Big Treasury Rally on Weak Jobs Data Fizzles - TheStreet

The Treasury market rallied hugely immediately following this morning's 8:30 a.m. EDT release of the May employment report, but most of the gains eroded over the course of the day as traders booked profits on a very good week. When it was over, prices were only modestly higher on the day.

Still, yields wound up at their lowest levels in a month or more, as traders interpreted the much-weaker-than-expected May jobs report to mean that the economy is finally slowing, making the

Fed less likely to continue hiking interest rates.

At the

Chicago Board of Trade

, where

fed funds futures are traded, traders downgraded the likelihood of a hike from 6.5% to 6.75% at the Fed's next meeting on June 27-28 to 44% from 84%. They downgraded the chance of a 50-basis-point hike at the subsequent meeting on Aug. 22 to 58% from 80%. They remain convinced, though, that the Fed will hike by 25 basis points in August.

The benchmark 10-year Treasury note, which rose as much as 1 18/32 in the half hour after the jobs report was released, ended up just 4/32 at 102 12/32, dropping its yield 1.9 basis points to 6.169%, the lowest since April 26. Shorter-maturity issues fared better, as they typically do when the prospects for rate hikes fade. The two-year note, for example, ended up 5/32 at 100 5/32, cutting its yield 6.9 basis points to 6.526%, the lowest since April 27.

The 30-year Treasury bond gained as much as 1 29/32 intraday, but ended unchanged at 104 8/32, its yield 5.944%. At the

Chicago Board of Trade

, the September

Treasury futures contract rose 7/32 to 96 20/32.

Market analysts said Treasuries failed to hang onto their early gains mainly because they had posted such big gains earlier in the week, encouraging profit taking. On Tuesday, the two-year's yield stood at 6.727%, the 10-year's at 6. 375% and the 30-year's at 6.087%. "You can't really complain about that,"

Merrill Lynch

government bond strategist Jerry Lucas observed.

"Most people felt the Treasury market has been getting ahead of itself the last few days," concurred Jim Newman, an agency securities trader at

Prudential Securities


The rally dragged Treasury yields down to levels relative to the fed funds rate where investors couldn't get motivated to buy, said Jim Kochan, bond market strategist at

Robert W. Baird

in Milwaukee. "Buyers are not interested in acquiring securities at these levels. They're too expensive relative to 6.5% funds."

At the same time, Newman noted, a portion of the early rally may have been represented short-covering by people who were betting on a much stronger jobs report, rather than buying by people who were enthusiastic about the weak report.

Moreover, there may have been some second-guessing as the day wore on about how much the course of Fed policy will be altered by today's events.

"One or two pieces of economic data are not enough to convince people the funds rate is not going to 7%," Baird's Kochan said. "Private payrolls still growing faster than they were a year ago. The verdict is still out here on what the Fed's going to do in June and beyond."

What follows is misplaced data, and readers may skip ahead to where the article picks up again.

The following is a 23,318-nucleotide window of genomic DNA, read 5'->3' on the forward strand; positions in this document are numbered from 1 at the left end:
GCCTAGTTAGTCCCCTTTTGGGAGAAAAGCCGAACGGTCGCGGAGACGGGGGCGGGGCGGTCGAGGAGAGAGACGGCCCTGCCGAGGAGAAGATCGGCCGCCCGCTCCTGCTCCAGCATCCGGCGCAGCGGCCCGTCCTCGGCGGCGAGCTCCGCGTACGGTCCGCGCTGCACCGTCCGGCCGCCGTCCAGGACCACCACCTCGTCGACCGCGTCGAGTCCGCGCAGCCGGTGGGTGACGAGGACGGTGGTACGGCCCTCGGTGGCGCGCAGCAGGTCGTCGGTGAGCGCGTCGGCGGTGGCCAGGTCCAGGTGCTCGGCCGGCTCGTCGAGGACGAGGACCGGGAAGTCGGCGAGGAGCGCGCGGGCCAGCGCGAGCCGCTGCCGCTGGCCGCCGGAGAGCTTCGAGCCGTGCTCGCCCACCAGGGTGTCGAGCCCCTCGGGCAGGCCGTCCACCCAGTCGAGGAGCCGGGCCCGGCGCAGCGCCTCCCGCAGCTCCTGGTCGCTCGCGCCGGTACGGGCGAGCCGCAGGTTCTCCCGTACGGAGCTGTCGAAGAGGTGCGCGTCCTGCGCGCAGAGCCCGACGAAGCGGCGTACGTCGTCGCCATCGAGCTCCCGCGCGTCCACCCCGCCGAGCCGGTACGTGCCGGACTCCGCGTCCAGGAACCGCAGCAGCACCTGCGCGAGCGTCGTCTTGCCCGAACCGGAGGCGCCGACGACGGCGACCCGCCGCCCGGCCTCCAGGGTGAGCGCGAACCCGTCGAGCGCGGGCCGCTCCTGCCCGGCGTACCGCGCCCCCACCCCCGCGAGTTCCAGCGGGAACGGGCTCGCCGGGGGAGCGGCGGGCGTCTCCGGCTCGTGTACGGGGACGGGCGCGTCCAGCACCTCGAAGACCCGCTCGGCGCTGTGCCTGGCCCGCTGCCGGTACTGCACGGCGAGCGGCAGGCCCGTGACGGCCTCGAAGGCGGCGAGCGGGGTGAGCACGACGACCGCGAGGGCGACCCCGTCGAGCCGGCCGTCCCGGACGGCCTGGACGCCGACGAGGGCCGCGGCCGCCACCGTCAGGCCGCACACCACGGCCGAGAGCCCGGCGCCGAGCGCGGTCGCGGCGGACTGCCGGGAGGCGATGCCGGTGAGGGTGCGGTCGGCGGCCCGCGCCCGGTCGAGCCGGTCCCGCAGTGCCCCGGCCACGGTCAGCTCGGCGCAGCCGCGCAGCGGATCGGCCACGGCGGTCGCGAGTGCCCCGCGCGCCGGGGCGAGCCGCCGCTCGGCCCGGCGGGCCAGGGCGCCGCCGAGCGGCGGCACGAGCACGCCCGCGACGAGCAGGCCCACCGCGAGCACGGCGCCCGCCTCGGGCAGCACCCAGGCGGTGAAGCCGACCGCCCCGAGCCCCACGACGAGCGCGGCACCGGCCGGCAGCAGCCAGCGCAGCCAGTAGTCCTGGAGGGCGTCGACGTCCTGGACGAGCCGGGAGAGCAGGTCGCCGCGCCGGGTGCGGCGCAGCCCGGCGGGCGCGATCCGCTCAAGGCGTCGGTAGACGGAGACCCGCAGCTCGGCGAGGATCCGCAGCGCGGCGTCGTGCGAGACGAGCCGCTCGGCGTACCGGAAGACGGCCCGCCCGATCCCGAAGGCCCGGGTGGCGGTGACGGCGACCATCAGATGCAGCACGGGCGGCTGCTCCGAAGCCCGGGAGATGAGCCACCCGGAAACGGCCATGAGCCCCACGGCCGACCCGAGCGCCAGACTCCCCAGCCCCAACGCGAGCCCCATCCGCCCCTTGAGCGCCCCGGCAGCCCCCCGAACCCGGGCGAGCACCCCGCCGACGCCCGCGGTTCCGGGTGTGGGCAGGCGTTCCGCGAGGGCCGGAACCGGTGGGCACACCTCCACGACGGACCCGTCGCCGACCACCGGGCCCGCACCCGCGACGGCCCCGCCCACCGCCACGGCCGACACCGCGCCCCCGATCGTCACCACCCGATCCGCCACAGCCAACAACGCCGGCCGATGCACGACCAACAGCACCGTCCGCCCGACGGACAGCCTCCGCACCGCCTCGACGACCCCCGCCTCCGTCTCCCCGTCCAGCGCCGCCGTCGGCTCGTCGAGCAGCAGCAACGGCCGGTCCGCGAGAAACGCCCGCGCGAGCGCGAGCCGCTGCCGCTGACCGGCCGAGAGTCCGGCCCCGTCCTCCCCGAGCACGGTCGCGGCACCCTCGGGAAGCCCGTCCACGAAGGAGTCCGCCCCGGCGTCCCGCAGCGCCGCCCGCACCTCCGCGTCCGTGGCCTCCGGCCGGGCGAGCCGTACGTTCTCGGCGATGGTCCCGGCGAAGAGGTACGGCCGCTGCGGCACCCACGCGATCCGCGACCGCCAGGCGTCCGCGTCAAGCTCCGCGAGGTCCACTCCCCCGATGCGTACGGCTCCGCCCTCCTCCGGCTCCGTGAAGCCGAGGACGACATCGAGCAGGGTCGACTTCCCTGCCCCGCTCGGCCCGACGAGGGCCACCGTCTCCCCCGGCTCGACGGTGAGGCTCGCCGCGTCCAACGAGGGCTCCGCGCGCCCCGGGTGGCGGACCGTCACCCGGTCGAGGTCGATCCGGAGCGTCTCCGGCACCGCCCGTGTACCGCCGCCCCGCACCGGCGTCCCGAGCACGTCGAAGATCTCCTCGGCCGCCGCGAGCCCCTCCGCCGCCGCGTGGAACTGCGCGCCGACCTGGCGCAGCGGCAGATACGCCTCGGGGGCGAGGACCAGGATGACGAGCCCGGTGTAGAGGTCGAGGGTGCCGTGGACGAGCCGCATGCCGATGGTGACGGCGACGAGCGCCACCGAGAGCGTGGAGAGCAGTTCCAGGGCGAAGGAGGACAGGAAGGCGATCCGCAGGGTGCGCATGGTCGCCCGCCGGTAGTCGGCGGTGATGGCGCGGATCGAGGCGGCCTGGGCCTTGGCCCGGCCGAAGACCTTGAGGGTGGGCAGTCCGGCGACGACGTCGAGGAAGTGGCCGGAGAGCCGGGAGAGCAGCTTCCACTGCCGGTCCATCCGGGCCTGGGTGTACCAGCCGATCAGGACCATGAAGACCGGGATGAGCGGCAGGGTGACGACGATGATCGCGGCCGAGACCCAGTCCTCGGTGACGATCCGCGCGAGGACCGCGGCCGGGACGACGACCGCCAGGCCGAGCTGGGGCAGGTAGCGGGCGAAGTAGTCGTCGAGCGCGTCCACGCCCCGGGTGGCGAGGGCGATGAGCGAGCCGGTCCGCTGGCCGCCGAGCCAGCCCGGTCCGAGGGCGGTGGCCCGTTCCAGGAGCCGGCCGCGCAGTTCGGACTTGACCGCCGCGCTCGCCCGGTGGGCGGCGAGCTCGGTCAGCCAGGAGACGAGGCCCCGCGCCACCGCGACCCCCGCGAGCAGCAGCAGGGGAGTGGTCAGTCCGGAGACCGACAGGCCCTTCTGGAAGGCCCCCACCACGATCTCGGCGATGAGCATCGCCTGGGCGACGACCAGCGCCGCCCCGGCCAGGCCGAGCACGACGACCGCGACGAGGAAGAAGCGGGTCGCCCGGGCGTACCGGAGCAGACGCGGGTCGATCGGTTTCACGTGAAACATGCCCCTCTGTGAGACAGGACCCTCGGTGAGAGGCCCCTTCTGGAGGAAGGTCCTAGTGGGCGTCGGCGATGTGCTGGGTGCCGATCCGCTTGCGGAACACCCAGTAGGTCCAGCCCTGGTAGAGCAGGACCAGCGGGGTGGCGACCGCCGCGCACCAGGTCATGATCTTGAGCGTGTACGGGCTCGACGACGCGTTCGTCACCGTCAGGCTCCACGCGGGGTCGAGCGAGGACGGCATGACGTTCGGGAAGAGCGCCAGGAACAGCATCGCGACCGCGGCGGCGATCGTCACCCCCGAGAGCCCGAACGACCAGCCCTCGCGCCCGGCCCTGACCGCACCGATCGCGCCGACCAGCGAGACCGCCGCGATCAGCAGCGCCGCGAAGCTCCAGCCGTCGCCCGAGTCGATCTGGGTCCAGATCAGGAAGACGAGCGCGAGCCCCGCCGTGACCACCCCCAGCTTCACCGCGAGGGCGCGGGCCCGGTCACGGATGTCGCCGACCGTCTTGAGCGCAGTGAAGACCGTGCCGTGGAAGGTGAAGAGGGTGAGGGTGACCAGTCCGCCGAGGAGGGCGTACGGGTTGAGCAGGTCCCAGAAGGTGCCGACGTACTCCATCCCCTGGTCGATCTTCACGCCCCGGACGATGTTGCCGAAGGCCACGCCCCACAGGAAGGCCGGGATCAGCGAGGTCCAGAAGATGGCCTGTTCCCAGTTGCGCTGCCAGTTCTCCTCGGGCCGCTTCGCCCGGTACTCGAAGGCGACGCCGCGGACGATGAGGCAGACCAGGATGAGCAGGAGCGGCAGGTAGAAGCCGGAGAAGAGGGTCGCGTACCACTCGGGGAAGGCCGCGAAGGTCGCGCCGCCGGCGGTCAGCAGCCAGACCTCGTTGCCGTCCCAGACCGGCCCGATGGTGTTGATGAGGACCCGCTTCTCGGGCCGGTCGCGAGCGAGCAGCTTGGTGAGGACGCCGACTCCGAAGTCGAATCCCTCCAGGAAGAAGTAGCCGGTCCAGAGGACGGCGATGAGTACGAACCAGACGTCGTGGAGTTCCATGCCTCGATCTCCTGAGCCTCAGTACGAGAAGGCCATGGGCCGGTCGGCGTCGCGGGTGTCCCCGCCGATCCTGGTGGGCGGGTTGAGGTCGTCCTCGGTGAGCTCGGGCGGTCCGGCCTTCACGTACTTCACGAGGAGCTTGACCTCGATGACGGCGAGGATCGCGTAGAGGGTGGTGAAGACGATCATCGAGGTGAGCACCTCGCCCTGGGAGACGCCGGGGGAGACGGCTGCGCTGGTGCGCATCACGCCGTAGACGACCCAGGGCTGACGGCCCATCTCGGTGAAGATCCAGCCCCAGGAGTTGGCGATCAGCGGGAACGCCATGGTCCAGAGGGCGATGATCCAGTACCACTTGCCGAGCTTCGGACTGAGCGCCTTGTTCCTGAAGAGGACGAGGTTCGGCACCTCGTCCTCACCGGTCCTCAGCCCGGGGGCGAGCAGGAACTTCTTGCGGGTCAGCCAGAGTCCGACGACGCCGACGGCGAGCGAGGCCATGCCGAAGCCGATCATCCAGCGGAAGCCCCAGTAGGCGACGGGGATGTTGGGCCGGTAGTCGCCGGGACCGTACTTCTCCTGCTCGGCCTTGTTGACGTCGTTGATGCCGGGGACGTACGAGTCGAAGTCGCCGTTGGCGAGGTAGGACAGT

Today's huge rally in the stock market may also have played a role in the turnaround in the bond market. By emboldening consumers to remain on their spending binge, the theory goes, rising stock prices help keep the economy growing at a fast clip. "The Fed can't be pleased by these rallies," Kochan said. "It doesn't make their job any easier."

In any case, the action doesn't bode well, Mark Mahoney, Treasury market strategist at

UBS Warburg

, said. "This is technically very bad, what's going on right now," he said. A close so far below the highs of the day constitutes "a failure, and we're going to continue going lower next week," he said. "Perhaps this data is a headfake, and we get stronger data next month?"

Economic Indicators

The May employment report surprised economists with the news that nonfarm payrolls expanded by just 231,000. The economists were forecasting a gain of 386,000 on average, according to a


poll. And temporary hiring of workers to conduct the Census accounted for every last one of the new jobs. Private-sector payrolls contracted by 116,000, their biggest drop since November 1991. The weakness was broad-based, with losses in almost every major job category. Over the previous 12 months, private payrolls grew by an average of 215,000 a month.

As important as the slowdown in the pace of job creation, from a Fed perspective, was a rise in the unemployment rate from the 30-year low of 3.9% reached in April to 4.1%. A low unemployment rate can force employers to pay up for workers, which can lead to higher inflation.

The final piece of good news in the report was a smaller-than-expected 0.1% rise in average hourly earnings. A 0.4% gain had been forecast.

In other economic news,

factory orders

fell 4.3% in April. As part of the same report, the decline in April

durable goods orders

was revised to 6.5% from 6.4%.

Currency and Commodities

The dollar fell against the yen and the euro. It lately was worth 108.00 yen, down from 108.52. The euro was worth $0.9464, up from $0.9313. For more on currencies, please take a look at


Currencies column.

Crude oil for July delivery at the

New York Mercantile Exchange

rose to $30.32 a barrel from $30.14.


Bridge Commodity Research Bureau Index

rose to 225.42 from 223.50.

Gold for August delivery at the


soared to a two-month high of $284.10 an ounce from $275.40.